"Paul Ryan, I don't know him well but I'm sure I'm going to get along great with him," Trump said. "And if I don't, he's going to have to pay a big price, OK?"
To the horror of Trump's critics on the right, Tuesday's results provided little impetus for either Sens. Marco Rubio or Ted Cruz to drop out and form a united anti-Trump front. Even Ohio Gov. John Kasich found a tiny bright spot in Vermont, where he fought Trump, the apparent winner, to a near-draw. Now Trump is likely to head into critical winner-take-all contests in Ohio and Florida on March 15 still facing a split field, giving him a chance to effectively put the race away.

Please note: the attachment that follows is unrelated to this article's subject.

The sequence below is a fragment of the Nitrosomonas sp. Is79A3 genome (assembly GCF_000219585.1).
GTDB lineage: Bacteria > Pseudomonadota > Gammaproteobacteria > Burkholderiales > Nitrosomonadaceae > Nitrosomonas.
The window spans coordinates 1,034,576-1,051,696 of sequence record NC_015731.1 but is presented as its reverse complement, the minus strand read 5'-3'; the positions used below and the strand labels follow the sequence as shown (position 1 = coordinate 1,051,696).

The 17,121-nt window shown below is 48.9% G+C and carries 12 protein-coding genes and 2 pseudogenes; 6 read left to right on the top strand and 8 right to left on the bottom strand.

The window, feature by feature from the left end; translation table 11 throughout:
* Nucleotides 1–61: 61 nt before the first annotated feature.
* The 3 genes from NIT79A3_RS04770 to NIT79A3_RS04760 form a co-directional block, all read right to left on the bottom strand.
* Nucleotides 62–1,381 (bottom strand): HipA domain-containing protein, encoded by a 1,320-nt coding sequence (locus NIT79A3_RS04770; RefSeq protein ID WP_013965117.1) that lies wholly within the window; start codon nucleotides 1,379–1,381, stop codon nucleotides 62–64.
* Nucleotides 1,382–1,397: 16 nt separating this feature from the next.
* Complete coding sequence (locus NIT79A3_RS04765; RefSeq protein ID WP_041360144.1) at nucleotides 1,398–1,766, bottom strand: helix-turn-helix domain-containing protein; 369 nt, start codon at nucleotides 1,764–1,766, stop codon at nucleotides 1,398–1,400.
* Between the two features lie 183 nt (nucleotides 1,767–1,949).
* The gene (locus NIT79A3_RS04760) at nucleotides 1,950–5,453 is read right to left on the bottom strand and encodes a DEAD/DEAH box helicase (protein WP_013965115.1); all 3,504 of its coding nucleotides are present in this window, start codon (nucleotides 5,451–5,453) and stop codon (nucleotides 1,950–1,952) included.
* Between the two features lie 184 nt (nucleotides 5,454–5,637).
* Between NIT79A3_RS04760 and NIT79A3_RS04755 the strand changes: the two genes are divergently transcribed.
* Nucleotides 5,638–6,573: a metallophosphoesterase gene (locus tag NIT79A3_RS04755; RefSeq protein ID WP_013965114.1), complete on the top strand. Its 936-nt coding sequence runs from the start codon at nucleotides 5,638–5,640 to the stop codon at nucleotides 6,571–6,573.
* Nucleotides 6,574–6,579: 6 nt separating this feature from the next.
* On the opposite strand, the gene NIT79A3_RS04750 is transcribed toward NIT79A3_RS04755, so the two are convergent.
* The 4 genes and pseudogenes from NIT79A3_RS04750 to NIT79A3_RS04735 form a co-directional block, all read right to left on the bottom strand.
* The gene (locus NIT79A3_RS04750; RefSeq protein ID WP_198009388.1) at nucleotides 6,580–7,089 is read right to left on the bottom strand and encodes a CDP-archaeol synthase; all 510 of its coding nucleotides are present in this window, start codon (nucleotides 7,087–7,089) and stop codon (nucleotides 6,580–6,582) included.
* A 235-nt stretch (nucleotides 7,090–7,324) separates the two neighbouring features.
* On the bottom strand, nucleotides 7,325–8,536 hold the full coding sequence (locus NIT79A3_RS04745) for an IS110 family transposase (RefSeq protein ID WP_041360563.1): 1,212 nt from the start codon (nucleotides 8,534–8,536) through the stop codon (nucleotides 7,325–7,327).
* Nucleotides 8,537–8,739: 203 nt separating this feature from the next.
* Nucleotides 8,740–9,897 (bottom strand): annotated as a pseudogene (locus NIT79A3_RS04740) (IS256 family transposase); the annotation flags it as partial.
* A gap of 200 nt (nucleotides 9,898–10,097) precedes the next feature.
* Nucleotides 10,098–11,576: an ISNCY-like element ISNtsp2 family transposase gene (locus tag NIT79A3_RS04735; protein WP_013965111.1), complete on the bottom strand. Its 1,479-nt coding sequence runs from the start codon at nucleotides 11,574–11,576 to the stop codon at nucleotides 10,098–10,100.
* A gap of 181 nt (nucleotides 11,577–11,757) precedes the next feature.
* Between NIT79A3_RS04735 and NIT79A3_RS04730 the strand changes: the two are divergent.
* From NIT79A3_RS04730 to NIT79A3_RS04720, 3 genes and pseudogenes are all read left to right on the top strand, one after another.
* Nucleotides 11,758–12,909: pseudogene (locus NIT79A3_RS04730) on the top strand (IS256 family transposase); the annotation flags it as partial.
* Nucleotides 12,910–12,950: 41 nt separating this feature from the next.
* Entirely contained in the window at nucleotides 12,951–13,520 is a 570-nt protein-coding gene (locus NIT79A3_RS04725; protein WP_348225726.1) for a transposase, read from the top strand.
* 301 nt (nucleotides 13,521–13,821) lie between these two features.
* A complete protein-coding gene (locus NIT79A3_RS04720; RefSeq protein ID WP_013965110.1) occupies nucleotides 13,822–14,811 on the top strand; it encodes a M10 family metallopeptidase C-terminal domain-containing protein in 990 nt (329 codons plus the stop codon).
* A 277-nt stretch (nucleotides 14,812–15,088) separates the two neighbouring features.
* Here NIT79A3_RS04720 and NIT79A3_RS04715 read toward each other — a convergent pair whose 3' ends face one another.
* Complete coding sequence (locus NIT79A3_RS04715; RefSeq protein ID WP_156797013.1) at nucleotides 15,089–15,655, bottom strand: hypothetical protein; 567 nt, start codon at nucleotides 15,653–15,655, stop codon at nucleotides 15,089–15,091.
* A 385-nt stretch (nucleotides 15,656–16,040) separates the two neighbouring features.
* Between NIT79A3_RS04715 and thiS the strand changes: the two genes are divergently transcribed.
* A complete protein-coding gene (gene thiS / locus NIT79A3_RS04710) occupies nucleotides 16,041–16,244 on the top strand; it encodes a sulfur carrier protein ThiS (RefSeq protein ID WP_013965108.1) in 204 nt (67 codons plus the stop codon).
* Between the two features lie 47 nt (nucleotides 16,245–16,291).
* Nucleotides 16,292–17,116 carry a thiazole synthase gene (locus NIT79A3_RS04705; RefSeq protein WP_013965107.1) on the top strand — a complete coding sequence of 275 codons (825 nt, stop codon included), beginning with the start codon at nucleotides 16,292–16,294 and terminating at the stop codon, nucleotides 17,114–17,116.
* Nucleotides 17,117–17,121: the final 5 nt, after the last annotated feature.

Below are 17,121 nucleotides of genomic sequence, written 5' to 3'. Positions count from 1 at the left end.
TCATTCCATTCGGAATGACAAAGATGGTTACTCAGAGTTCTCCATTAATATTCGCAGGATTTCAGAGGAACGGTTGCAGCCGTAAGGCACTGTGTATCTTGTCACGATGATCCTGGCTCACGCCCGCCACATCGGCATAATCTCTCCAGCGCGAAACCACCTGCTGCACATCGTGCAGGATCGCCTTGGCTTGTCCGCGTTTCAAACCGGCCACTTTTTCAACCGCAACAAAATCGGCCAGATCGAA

Cruz was able to claim victory in his home base of Texas and neighboring Oklahoma, but floundered elsewhere. It was especially disappointing because his campaign had highlighted the South for months as the most critical part of its electoral map. Cruz's path to the nomination without a divided convention is closing fast.
But things went even worse for Rubio. He won Minnesota's GOP caucus — his first victory of the race — and came close to beating Trump in Virginia, but struggled to meet viability thresholds in key southern states. After a week in which he belatedly tried to assume the role of Trump's leading antagonist, the results confirmed that his effort had fallen far short of derailing the front-runner.
Cruz used his Tuesday night speech to urge his rivals to "prayerfully consider" dropping out and give him a clean shot at Trump, whom the senator warned "would be a disaster for Republicans, for conservatives, and for the nation."